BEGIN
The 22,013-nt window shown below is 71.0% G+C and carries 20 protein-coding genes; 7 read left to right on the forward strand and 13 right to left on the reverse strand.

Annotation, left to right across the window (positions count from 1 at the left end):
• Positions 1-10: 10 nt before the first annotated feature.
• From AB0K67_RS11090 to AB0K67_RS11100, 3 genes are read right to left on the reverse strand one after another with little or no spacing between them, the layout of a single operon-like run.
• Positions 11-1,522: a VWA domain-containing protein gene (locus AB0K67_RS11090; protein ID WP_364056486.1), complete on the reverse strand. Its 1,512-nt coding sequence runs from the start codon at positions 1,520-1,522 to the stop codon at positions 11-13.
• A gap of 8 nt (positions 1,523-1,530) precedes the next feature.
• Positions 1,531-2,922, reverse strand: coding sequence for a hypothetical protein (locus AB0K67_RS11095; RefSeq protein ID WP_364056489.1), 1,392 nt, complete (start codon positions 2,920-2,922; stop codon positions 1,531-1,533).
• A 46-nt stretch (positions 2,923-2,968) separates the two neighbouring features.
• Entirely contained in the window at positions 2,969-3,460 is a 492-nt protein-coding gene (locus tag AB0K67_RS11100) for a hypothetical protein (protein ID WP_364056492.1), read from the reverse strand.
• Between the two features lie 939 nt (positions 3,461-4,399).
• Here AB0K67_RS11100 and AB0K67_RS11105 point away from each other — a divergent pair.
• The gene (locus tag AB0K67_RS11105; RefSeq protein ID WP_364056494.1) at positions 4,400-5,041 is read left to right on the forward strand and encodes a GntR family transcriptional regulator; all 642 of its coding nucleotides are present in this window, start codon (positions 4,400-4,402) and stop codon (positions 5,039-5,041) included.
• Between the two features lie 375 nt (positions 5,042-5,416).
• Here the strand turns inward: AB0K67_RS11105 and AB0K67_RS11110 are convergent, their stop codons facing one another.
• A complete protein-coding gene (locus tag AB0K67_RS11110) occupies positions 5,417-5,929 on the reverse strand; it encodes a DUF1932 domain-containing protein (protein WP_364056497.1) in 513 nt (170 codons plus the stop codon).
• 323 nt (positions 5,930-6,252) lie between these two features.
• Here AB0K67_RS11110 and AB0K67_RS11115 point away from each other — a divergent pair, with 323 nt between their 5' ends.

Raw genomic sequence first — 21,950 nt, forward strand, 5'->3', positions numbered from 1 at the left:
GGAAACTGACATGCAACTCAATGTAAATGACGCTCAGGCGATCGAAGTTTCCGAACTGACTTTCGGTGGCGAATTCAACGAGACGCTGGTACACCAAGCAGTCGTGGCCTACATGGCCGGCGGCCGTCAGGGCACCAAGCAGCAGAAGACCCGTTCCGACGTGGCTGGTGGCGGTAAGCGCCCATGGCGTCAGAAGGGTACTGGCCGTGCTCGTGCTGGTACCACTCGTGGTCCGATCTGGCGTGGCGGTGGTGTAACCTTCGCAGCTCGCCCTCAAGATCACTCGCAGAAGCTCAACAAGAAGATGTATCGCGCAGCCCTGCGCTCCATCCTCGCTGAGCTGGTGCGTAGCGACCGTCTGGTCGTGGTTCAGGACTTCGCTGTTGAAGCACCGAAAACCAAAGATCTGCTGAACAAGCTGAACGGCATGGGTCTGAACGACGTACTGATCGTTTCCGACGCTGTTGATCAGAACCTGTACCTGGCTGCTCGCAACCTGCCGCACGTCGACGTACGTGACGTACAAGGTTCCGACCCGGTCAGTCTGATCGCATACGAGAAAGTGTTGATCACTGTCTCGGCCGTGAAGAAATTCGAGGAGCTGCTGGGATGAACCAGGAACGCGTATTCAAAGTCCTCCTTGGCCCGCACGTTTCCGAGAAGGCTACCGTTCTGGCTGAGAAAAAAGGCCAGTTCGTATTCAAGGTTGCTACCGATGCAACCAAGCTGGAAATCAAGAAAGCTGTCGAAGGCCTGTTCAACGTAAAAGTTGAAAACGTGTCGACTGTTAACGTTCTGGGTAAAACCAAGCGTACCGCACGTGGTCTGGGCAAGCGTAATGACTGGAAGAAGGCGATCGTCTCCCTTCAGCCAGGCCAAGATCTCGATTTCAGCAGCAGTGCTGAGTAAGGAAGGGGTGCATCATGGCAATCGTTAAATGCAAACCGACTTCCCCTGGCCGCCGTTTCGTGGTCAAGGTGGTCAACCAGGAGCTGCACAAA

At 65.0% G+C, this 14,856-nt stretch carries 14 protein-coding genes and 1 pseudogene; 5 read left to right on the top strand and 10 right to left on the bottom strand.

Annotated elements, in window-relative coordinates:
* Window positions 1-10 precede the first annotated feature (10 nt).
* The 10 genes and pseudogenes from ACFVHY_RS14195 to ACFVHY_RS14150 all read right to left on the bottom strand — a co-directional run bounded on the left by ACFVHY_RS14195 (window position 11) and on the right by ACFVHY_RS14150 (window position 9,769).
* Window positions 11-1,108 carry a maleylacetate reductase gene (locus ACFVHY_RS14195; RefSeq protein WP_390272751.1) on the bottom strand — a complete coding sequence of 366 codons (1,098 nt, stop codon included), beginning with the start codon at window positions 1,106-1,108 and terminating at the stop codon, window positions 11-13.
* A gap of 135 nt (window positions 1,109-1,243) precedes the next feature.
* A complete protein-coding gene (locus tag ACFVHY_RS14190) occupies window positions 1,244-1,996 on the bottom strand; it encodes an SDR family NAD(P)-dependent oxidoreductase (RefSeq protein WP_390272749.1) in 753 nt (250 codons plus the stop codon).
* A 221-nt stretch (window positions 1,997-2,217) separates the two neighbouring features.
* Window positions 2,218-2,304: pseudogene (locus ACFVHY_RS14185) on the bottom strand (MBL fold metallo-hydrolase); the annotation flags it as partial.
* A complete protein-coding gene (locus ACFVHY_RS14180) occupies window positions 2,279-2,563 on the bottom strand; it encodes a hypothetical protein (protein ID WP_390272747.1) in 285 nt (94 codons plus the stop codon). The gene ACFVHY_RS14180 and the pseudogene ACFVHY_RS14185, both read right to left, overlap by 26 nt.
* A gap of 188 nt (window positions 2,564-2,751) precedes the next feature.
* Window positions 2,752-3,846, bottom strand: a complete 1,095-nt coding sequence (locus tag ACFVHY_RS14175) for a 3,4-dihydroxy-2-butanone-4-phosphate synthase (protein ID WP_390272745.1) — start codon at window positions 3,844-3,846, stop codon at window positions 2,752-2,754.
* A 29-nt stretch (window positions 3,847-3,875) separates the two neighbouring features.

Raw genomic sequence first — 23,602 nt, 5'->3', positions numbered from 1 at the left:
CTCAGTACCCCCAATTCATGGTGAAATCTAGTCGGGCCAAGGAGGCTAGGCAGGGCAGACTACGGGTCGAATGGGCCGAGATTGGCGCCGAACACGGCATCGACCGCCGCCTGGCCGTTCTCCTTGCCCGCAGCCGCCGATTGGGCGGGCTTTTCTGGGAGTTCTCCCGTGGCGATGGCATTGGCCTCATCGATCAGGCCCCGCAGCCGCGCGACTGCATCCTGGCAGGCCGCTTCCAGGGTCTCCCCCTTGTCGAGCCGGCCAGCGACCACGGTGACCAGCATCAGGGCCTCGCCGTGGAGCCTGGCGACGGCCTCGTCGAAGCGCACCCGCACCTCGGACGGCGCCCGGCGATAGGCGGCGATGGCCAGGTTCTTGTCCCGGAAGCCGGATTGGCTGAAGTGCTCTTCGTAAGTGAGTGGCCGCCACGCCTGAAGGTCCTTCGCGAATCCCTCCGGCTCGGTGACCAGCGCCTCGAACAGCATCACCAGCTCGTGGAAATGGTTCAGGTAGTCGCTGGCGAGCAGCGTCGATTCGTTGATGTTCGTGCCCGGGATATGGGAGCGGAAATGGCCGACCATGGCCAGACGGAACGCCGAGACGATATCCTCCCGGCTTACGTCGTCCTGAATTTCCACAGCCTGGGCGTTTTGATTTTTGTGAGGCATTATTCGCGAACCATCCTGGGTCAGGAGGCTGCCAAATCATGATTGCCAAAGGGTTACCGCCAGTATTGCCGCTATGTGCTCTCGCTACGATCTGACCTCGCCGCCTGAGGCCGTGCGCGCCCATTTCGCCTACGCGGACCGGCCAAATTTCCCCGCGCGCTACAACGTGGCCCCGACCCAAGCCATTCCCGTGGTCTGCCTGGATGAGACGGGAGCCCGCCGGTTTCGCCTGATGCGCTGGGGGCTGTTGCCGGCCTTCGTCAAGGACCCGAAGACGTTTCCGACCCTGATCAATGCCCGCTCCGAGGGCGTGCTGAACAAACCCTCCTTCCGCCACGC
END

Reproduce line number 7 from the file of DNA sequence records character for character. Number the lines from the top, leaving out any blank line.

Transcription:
• Positions 1,531-2,922, reverse strand: coding sequence for a hypothetical protein (locus AB0K67_RS11095; RefSeq protein ID WP_364056489.1), 1,392 nt, complete (start codon positions 2,920-2,922; stop codon positions 1,531-1,533).